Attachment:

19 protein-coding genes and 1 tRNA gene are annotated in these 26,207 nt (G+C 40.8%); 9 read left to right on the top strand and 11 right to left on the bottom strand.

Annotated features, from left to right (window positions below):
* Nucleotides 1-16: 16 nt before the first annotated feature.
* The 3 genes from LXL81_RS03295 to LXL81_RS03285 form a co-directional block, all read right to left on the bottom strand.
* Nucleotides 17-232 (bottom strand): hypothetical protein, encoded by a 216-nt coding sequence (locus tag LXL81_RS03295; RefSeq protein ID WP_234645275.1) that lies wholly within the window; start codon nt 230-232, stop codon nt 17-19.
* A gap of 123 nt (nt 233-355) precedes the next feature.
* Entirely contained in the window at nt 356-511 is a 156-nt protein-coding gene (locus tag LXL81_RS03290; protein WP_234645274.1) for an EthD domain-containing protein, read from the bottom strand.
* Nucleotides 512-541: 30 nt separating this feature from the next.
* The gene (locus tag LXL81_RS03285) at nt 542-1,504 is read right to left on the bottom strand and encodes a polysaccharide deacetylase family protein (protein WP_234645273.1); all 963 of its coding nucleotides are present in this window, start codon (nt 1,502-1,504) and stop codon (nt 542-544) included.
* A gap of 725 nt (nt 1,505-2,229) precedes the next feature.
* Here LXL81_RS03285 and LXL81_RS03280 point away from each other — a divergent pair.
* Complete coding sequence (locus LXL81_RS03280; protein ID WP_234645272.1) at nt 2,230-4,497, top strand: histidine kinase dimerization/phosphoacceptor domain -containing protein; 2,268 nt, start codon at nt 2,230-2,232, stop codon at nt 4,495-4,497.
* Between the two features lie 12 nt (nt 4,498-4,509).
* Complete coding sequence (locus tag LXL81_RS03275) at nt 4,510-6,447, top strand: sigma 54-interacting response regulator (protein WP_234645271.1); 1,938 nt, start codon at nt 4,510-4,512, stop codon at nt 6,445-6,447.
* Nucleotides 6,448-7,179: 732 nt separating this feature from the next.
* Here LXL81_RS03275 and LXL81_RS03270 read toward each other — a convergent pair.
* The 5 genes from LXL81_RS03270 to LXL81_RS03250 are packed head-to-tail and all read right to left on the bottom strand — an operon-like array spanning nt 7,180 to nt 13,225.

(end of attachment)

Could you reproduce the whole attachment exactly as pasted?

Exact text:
19 protein-coding genes and 1 tRNA gene are annotated in these 26,207 nt (G+C 40.8%); 9 read left to right on the top strand and 11 right to left on the bottom strand.

Annotated features, from left to right (window positions below):
* Nucleotides 1-16: 16 nt before the first annotated feature.
* The 3 genes from LXL81_RS03295 to LXL81_RS03285 form a co-directional block, all read right to left on the bottom strand.
* Nucleotides 17-232 (bottom strand): hypothetical protein, encoded by a 216-nt coding sequence (locus tag LXL81_RS03295; RefSeq protein ID WP_234645275.1) that lies wholly within the window; start codon nt 230-232, stop codon nt 17-19.
* A gap of 123 nt (nt 233-355) precedes the next feature.
* Entirely contained in the window at nt 356-511 is a 156-nt protein-coding gene (locus tag LXL81_RS03290; protein WP_234645274.1) for an EthD domain-containing protein, read from the bottom strand.
* Nucleotides 512-541: 30 nt separating this feature from the next.
* The gene (locus tag LXL81_RS03285) at nt 542-1,504 is read right to left on the bottom strand and encodes a polysaccharide deacetylase family protein (protein WP_234645273.1); all 963 of its coding nucleotides are present in this window, start codon (nt 1,502-1,504) and stop codon (nt 542-544) included.
* A gap of 725 nt (nt 1,505-2,229) precedes the next feature.
* Here LXL81_RS03285 and LXL81_RS03280 point away from each other — a divergent pair.
* Complete coding sequence (locus LXL81_RS03280; protein ID WP_234645272.1) at nt 2,230-4,497, top strand: histidine kinase dimerization/phosphoacceptor domain -containing protein; 2,268 nt, start codon at nt 2,230-2,232, stop codon at nt 4,495-4,497.
* Between the two features lie 12 nt (nt 4,498-4,509).
* Complete coding sequence (locus tag LXL81_RS03275) at nt 4,510-6,447, top strand: sigma 54-interacting response regulator (protein WP_234645271.1); 1,938 nt, start codon at nt 4,510-4,512, stop codon at nt 6,445-6,447.
* Nucleotides 6,448-7,179: 732 nt separating this feature from the next.
* Here LXL81_RS03275 and LXL81_RS03270 read toward each other — a convergent pair.
* The 5 genes from LXL81_RS03270 to LXL81_RS03250 are packed head-to-tail and all read right to left on the bottom strand — an operon-like array spanning nt 7,180 to nt 13,225.